Rx Dangers! The Most Addictive Prescription Drugs
If you’ve been to a doctor recently, you know that it’s relatively easy to get a prescription for nearly any ailment. Allergies, pain, anxiety; you name it, the pharmaceutical industry has produced something that can help you deal with it, often at a very high cost. Unfortunately, many of the common prescription drugs out there can be habit-forming — leading to drug addiction and dependency.
Prescription drugs are dangerous, and using them without supervision can easily lead to drug addiction. Here are 10 of the most addictive prescription drugs on the market.
One of the most often prescribed prescription painkillers, Oxycodone is an opioid that’s sold under a couple of different names, including Oxycontin. It works by altering the way our brains and nervous systems process and respond to pain. It’s very similar to heroin and is often ingested by snorting.
Xanax is an anti-anxiety medication that’s often linked to dependency. The true name of the drug is alprazolam, but it’s most commonly sold under the brand name Xanax — which most people recognize. It works by depressing the nervous system, having a calming and sedative effect. For that reason, it’s easy to start using it whenever panic or anxiety sets in.
If you’ve heard of kids drinking cough syrup, what they’re really after is codeine. It’s usually found in prescription-grade cough syrups and, when ingested, codeine can mess with your head. It’s meant to be a sedative, but it can be used to alter your state of mind.
Most people are familiar with Ritalin as a treatment for disorders like ADD and ADHD. Effectively, Ritalin is a stimulant that causes a release of dopamine in your brain. That can create heightened attention, allowing people to have laser-like focus for a long duration of time.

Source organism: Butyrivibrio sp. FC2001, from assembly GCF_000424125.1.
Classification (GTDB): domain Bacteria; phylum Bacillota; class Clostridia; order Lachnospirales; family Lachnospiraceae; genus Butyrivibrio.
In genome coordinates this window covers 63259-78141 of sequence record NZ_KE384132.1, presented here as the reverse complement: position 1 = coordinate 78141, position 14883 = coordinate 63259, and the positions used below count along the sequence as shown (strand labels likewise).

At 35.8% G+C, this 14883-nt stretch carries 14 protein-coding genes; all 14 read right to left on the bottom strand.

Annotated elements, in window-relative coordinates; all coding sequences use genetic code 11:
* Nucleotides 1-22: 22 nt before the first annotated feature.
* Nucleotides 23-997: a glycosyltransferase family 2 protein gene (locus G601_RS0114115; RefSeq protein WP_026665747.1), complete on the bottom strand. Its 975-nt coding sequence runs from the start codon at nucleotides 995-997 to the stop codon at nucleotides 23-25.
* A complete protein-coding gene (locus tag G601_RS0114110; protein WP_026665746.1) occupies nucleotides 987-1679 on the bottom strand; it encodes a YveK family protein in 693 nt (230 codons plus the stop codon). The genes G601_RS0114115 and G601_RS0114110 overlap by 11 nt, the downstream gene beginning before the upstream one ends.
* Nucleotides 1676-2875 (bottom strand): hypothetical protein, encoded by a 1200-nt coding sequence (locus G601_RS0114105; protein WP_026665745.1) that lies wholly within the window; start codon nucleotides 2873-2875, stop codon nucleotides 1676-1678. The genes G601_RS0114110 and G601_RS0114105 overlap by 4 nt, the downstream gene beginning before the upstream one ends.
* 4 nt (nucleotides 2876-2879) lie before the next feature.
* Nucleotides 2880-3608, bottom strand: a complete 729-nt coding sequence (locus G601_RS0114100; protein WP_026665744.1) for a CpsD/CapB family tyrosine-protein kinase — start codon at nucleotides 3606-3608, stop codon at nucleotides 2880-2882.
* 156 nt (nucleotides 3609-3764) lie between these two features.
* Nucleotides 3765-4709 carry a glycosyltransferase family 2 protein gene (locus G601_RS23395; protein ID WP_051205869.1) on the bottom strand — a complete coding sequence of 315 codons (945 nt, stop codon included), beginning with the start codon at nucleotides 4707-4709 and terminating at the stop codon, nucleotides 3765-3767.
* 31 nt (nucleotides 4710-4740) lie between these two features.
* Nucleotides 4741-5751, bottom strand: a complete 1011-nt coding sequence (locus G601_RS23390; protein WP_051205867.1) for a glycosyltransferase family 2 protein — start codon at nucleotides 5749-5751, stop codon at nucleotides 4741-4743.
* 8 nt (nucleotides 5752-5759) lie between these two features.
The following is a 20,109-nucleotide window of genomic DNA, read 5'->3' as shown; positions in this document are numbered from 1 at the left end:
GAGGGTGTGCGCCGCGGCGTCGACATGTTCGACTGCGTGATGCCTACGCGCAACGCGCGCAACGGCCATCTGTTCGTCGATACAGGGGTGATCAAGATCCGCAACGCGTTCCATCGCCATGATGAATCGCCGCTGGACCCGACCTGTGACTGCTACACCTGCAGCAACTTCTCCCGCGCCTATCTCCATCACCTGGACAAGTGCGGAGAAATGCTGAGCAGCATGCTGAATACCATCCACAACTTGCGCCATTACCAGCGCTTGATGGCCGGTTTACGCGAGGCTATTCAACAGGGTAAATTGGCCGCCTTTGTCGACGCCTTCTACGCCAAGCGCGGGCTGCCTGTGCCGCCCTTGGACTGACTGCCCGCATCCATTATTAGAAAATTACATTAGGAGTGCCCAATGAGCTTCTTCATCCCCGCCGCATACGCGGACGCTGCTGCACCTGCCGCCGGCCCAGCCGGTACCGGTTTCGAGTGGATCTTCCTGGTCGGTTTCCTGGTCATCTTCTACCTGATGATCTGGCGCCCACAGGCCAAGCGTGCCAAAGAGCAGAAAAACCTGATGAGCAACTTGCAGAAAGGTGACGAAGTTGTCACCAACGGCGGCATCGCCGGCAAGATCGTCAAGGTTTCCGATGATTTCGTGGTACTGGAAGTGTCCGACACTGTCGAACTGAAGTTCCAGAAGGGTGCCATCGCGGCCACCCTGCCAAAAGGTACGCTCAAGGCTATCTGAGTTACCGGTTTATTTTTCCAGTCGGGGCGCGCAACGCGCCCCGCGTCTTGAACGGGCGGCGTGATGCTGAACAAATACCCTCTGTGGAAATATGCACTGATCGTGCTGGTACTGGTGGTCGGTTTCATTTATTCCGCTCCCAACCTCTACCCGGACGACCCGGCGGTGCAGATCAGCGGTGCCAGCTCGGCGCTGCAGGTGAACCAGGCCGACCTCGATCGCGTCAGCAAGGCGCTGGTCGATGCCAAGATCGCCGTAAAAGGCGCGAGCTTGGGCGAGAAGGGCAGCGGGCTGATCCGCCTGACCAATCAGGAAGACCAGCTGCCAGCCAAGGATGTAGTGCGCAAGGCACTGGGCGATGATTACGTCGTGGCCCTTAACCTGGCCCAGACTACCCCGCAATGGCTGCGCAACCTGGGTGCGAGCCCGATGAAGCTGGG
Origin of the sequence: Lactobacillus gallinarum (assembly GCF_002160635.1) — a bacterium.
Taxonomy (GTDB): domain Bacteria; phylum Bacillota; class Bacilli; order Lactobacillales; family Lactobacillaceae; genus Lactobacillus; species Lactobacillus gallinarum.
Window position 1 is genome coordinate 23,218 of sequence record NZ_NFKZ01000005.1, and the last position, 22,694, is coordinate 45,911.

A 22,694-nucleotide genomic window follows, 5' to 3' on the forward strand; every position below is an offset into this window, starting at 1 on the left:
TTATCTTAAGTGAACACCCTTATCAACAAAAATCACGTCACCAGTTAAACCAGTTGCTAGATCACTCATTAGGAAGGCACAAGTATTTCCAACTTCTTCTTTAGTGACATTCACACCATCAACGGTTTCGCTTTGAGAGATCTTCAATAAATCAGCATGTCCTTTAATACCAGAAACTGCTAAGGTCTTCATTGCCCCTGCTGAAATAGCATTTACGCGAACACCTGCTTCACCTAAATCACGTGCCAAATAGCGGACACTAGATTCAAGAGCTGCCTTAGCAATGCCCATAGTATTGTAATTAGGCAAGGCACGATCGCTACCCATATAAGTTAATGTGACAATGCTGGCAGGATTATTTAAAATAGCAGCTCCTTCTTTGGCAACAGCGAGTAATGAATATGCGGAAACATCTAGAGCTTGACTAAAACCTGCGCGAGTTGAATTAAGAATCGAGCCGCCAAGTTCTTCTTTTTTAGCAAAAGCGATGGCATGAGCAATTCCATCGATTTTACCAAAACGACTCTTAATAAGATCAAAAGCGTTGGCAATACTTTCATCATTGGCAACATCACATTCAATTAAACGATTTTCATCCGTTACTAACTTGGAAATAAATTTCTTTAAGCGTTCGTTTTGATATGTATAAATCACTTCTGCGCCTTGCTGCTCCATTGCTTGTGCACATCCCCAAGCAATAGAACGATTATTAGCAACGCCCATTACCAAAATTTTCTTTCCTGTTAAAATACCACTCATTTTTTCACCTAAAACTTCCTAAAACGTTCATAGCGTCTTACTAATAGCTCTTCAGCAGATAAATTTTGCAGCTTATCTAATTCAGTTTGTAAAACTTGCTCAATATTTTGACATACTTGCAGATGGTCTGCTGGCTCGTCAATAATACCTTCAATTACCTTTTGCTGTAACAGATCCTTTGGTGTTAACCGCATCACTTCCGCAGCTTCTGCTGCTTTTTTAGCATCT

You’re likely familiar amphetamines, as they come in a variety of types and forms, including methamphetamine. Basically, amphetamines are speed. You’ll be so full of energy you won’t know what to do with yourself. They’re traditionally prescribed for people who have trouble paying attention or staying energized, but are abused frequently, and are very addictive.
Like Oxycodone, Vicodin produces euphoric and sedative effects that often lead to abuse and addition. It also has some very nasty withdrawal symptoms, which makes it hard to stop taking once you’ve started.
A combination of propoxyphene and acetaminophen, Darvocet is a combination of two painkillers that’s commonly used to help people recover from injuries or surgeries. It can be habit-forming, and long-term use can deteriorate the inner organs — particularly the liver. Overdoses can be fatal.
Intended to be a short-term painkiller, Percocet is one of the most highly addictive drugs out there. Like Oxycodone and Vicodin, it produces a euphoric state — which can be hard to let go of once the drug’s impact wears off. It’s also hard to shake, meaning many users become addicted.
Valium, or diazepam, is very similar to Xanax in that it’s often used to treat anxiety. It’s also used to help control muscle spasms and seizures. But when users go too far, it can produce a high that’s similar to being drunk. And for many people, that can be habit-forming.
Another addictive, pain-killing opioid, Demerol is addictive for the same reason many other medications on our list are: it makes you feel great. And like the others, Demerol can come with some nasty withdrawal symptoms, so many people keep taking it long after they’ve been prescribed.